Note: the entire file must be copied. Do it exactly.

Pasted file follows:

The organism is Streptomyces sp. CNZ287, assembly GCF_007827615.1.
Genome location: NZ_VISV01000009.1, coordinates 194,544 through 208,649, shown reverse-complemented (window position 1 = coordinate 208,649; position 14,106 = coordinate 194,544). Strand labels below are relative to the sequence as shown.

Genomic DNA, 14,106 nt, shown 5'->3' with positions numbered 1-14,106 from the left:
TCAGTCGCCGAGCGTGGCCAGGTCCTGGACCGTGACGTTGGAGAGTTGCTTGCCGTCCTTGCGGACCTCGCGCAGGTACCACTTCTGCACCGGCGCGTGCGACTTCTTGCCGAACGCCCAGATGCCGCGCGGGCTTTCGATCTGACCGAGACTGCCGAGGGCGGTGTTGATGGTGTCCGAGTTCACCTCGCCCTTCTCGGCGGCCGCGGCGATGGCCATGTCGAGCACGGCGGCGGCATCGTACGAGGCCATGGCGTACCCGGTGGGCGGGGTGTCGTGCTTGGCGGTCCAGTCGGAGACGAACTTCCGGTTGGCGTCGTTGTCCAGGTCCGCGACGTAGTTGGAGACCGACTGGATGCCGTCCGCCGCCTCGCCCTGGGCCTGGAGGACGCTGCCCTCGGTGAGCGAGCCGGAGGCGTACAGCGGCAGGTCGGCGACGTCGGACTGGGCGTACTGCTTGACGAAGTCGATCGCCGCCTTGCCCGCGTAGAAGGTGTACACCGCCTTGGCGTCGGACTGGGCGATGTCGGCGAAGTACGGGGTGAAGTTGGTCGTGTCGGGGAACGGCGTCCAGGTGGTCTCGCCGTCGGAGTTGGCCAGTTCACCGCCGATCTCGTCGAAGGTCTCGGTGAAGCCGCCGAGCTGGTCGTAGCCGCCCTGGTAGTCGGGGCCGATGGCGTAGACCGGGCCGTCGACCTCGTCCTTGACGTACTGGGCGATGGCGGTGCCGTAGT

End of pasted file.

The organism is Streptomyces sp. CNZ287, assembly GCF_007827615.1.
Genome location: NZ_VISV01000009.1, coordinates 194,544 through 208,649, shown reverse-complemented (window position 1 = coordinate 208,649; position 14,106 = coordinate 194,544). Strand labels below are relative to the sequence as shown.

Genomic DNA, 14,106 nt, shown 5'->3' with positions numbered 1-14,106 from the left:
TCAGTCGCCGAGCGTGGCCAGGTCCTGGACCGTGACGTTGGAGAGTTGCTTGCCGTCCTTGCGGACCTCGCGCAGGTACCACTTCTGCACCGGCGCGTGCGACTTCTTGCCGAACGCCCAGATGCCGCGCGGGCTTTCGATCTGACCGAGACTGCCGAGGGCGGTGTTGATGGTGTCCGAGTTCACCTCGCCCTTCTCGGCGGCCGCGGCGATGGCCATGTCGAGCACGGCGGCGGCATCGTACGAGGCCATGGCGTACCCGGTGGGCGGGGTGTCGTGCTTGGCGGTCCAGTCGGAGACGAACTTCCGGTTGGCGTCGTTGTCCAGGTCCGCGACGTAGTTGGAGACCGACTGGATGCCGTCCGCCGCCTCGCCCTGGGCCTGGAGGACGCTGCCCTCGGTGAGCGAGCCGGAGGCGTACAGCGGCAGGTCGGCGACGTCGGACTGGGCGTACTGCTTGACGAAGTCGATCGCCGCCTTGCCCGCGTAGAAGGTGTACACCGCCTTGGCGTCGGACTGGGCGATGTCGGCGAAGTACGGGGTGAAGTTGGTCGTGTCGGGGAACGGCGTCCAGGTGGTCTCGCCGTCGGAGTTGGCCAGTTCACCGCCGATCTCGTCGAAGGTCTCGGTGAAGCCGCCGAGCTGGTCGTAGCCGCCCTGGTAGTCGGGGCCGATGGCGTAGACCGGGCCGTCGACCTCGTCCTTGACGTACTGGGCGATGGCGGTGCCGTAGT